2a) When building landers, smaller is bigger, but wider is much bigger. Narrow bases make a lander land not to well, and tripping on most bodies is generally the equivalent of ripping apart your ticket home.

Well, on most bodies, at least. If you trip over at Minmus, it's no biggie, as the SAS alone is generally powerful enough to lift you right up. And for Gilly, don't even bother to pack heavy landing gear and waste Delta -v; just touch it down gently to is side and you're golden :P

3) Do download MechJeb. Early on it's readings and predictions are going to be a humongous help, and by the time you unlock Ascent Guidance(quite late into the game, last time I checked) , orbiting a planet will be a trivial task to perform, and manual launches will only serve to bore you out of the game eventually.

3a) As regards Landing Guidance, try not to abuse it. The first landimgs on each celestial body are going to be much more satisfying if manually done. Once you are off exploration and into body exploitation, though (space tourism, resource mining, colony assembling), yep, let MechJeb take the heavy load.

4)After the first 3 tiers into your Tech tree (which should all be bought), researching the bottom first yields better results early on. As stated in 2), you're not gonna need bigass 2.5m rockets for your early milestones, and the bottom nodes are an assortment of useful gadgets: more parachutes, a more efficient engine, electrical storage and low generation (real useful if your early game is focused on probes -see below), and the most logic investment you could make with your Science: instruments for doing more science!

5) Real life itself has given an almost beautiful tip for satellites: unless you plan for an atmospjeric reentry, or to land all spent stages back on Kerbin (which is generally not beginner material, especially if SSTOs are concerned), try to build your probe into your last stage, and not as a separate stage. Otherwise,any fuel into that last stage is wasted, you have to haul the weight of that extra Decoupler up to orbit, the decoupling force will throw your sat of its orbit (if it's important for the mission or something, which generally is not in Stock KSP worth so much precision), and you have an inert object orbiting Kerbin -possibly dangerously- close to your probe,for no apparent reason. They are not to important reasons, it's just not worth it.

6) Despite everything stated in 2), always pack just some extra fuel, especially on manned missions. Whether manual or MechJeb, not a. Single use of the engines will be perfect (especially during landing and ascent), and a rocket made with Delta-V over logical amounts of redundancy may find itself having a veeeery bad time.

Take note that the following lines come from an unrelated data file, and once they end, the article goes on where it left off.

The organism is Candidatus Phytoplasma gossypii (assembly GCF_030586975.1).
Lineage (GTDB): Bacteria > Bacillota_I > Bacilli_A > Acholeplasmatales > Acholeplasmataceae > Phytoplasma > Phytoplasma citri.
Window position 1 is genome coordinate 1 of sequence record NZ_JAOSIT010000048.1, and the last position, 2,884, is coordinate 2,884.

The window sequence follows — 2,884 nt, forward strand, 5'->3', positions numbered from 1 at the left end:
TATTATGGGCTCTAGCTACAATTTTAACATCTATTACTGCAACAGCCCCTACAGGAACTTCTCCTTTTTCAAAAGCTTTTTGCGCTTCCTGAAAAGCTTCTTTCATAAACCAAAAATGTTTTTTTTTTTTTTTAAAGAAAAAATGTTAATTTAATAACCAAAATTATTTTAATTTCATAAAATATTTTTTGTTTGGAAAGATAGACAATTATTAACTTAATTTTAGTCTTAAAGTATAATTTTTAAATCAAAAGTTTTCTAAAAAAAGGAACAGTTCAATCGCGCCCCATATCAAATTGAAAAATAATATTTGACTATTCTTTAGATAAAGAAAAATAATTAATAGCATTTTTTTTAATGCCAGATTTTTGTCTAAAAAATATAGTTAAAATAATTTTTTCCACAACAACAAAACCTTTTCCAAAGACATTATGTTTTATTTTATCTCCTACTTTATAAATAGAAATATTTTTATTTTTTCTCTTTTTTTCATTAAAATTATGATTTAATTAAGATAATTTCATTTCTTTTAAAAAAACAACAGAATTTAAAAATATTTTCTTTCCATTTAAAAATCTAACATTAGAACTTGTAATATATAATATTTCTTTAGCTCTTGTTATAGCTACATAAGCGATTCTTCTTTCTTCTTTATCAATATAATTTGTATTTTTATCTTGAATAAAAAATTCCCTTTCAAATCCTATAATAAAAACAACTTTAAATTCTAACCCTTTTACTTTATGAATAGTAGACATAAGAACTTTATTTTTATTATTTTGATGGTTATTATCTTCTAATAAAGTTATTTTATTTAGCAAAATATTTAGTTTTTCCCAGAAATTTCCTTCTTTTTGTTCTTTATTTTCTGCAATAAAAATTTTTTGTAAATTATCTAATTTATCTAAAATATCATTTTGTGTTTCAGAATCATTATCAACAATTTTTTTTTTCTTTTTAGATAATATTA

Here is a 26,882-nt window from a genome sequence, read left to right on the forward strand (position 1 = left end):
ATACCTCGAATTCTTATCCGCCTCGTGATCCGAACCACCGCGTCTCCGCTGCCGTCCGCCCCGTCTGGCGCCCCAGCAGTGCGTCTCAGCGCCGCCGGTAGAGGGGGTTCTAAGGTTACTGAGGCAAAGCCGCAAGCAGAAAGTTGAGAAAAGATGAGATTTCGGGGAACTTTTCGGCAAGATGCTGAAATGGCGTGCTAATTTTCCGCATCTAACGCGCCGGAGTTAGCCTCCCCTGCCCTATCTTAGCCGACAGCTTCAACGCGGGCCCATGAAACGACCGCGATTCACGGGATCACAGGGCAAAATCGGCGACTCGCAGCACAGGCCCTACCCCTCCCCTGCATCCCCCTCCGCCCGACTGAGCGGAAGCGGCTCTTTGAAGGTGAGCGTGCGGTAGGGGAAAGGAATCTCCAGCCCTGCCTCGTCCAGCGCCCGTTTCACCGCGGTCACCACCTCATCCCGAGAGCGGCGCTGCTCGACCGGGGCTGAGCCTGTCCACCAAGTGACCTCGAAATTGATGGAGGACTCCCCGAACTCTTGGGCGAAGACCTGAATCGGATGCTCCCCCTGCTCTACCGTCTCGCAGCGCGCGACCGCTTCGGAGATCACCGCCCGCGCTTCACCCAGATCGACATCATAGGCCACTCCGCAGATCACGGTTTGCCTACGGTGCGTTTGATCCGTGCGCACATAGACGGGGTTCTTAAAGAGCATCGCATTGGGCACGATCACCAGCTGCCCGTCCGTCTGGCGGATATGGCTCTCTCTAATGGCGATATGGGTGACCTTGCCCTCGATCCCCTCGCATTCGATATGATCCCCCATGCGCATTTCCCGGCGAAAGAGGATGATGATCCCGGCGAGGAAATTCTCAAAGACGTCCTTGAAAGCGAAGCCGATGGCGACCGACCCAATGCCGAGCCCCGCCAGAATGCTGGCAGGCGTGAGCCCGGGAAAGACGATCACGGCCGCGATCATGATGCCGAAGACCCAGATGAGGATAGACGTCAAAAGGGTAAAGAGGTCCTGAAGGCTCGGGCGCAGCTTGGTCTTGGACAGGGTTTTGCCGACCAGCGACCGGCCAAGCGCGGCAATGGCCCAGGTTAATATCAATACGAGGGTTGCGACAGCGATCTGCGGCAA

6a) However, if not needed, any extra fuel is still useful. Generally, any fuel remaining in a stage after it has completed its purpose cannot just be ignored; just be thankful that every single engine in KSP is fully throttlable and indefinetely restartable and use up that fuel anywhere it does not hinder safety (you should use fuel in the transfer stage to perform part of a decent deceleration, but obviously not for the whole landing), or on situations where getting rid of space debris is important.

And one last tip for Remote Tech users, based off 5) and 6a): if you have to leave a stage in orbit while departing for/ landing on another planet, what the heck, it might as well be a simple Comms Sat. It doesn't even need an actual probe core: all you need is set your dishes to their targets prior to detach (or via Kerbal if need be), deploy your omnis, and provide some energy until you leave its loading range, and voila!

Here are my seeds of wisdom for today. I shall depart now, hoping that others will also reap of what I sow.

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When using remotetech and thinking you can use one of those 'place a satellite in a keostationary orbit' contracts to net some spacebucks before repositioning said (comms) satellite in to a useful orbit, it pays to remember that if it's not in sight of the KSC when you deploy, it's gonna be kind of.. ah... stationary... without radio contact. Doh! Can be fixed with another mission.

Oh, and when planning to land a probe on the Mun, it pays to remember that stayputniks don't have any reaction wheels... doh! Can be handled with some expert gimballing skills and some spare deltav.

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Read contracts carefully. Because reasons

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This is the most important things i learned while playing KSP:

1. Always remember parachutes especially in carrer mode...

2. Check staging before launch...

3. Test rockets before launching them to other planets...

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I started playing with remote tech and ferrum. Haven't looked back.

The learning curve can help in a lot of situations.

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The learning curve is as steep as your ambitions. The higher and faster you throw yourself, the stronger you'll hit the ground. Unless you succeed at achieving orbit.

"The trick to flying is to throw yourself at the ground and miss"- Douglas Adams.